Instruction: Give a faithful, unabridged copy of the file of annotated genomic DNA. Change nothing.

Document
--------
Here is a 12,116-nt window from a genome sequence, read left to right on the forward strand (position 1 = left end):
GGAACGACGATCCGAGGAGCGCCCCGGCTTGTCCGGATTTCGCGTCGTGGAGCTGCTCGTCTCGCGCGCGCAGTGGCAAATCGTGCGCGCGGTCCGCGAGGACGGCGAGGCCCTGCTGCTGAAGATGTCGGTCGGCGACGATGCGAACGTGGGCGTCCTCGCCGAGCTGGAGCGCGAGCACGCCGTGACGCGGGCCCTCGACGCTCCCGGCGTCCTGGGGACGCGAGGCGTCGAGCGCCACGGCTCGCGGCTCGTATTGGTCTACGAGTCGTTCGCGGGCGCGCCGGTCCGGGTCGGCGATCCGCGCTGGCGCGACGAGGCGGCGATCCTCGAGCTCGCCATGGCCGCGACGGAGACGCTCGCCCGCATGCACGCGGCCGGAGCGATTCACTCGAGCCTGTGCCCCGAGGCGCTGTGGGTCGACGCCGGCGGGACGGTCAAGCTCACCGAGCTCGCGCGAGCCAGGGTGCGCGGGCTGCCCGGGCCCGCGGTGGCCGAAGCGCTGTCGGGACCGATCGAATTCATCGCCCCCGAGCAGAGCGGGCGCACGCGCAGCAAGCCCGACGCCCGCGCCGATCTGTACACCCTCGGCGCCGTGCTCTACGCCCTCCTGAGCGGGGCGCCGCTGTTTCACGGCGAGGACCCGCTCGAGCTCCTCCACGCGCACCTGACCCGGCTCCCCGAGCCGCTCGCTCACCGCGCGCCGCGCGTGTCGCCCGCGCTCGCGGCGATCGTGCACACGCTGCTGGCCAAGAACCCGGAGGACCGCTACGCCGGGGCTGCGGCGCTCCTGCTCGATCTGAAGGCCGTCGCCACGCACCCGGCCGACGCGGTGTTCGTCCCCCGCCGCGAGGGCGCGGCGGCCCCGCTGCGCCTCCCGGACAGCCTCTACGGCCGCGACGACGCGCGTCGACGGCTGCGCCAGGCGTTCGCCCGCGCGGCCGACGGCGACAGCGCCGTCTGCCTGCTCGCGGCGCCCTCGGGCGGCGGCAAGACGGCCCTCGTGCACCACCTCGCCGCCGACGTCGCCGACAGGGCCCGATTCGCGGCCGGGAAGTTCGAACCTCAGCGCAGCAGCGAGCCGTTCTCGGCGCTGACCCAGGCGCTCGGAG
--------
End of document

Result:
Here is a 12,116-nt window from a genome sequence, read left to right on the forward strand (position 1 = left end):
GGAACGACGATCCGAGGAGCGCCCCGGCTTGTCCGGATTTCGCGTCGTGGAGCTGCTCGTCTCGCGCGCGCAGTGGCAAATCGTGCGCGCGGTCCGCGAGGACGGCGAGGCCCTGCTGCTGAAGATGTCGGTCGGCGACGATGCGAACGTGGGCGTCCTCGCCGAGCTGGAGCGCGAGCACGCCGTGACGCGGGCCCTCGACGCTCCCGGCGTCCTGGGGACGCGAGGCGTCGAGCGCCACGGCTCGCGGCTCGTATTGGTCTACGAGTCGTTCGCGGGCGCGCCGGTCCGGGTCGGCGATCCGCGCTGGCGCGACGAGGCGGCGATCCTCGAGCTCGCCATGGCCGCGACGGAGACGCTCGCCCGCATGCACGCGGCCGGAGCGATTCACTCGAGCCTGTGCCCCGAGGCGCTGTGGGTCGACGCCGGCGGGACGGTCAAGCTCACCGAGCTCGCGCGAGCCAGGGTGCGCGGGCTGCCCGGGCCCGCGGTGGCCGAAGCGCTGTCGGGACCGATCGAATTCATCGCCCCCGAGCAGAGCGGGCGCACGCGCAGCAAGCCCGACGCCCGCGCCGATCTGTACACCCTCGGCGCCGTGCTCTACGCCCTCCTGAGCGGGGCGCCGCTGTTTCACGGCGAGGACCCGCTCGAGCTCCTCCACGCGCACCTGACCCGGCTCCCCGAGCCGCTCGCTCACCGCGCGCCGCGCGTGTCGCCCGCGCTCGCGGCGATCGTGCACACGCTGCTGGCCAAGAACCCGGAGGACCGCTACGCCGGGGCTGCGGCGCTCCTGCTCGATCTGAAGGCCGTCGCCACGCACCCGGCCGACGCGGTGTTCGTCCCCCGCCGCGAGGGCGCGGCGGCCCCGCTGCGCCTCCCGGACAGCCTCTACGGCCGCGACGACGCGCGTCGACGGCTGCGCCAGGCGTTCGCCCGCGCGGCCGACGGCGACAGCGCCGTCTGCCTGCTCGCGGCGCCCTCGGGCGGCGGCAAGACGGCCCTCGTGCACCACCTCGCCGCCGACGTCGCCGACAGGGCCCGATTCGCGGCCGGGAAGTTCGAACCTCAGCGCAGCAGCGAGCCGTTCTCGGCGCTGACCCAGGCGCTCGGAG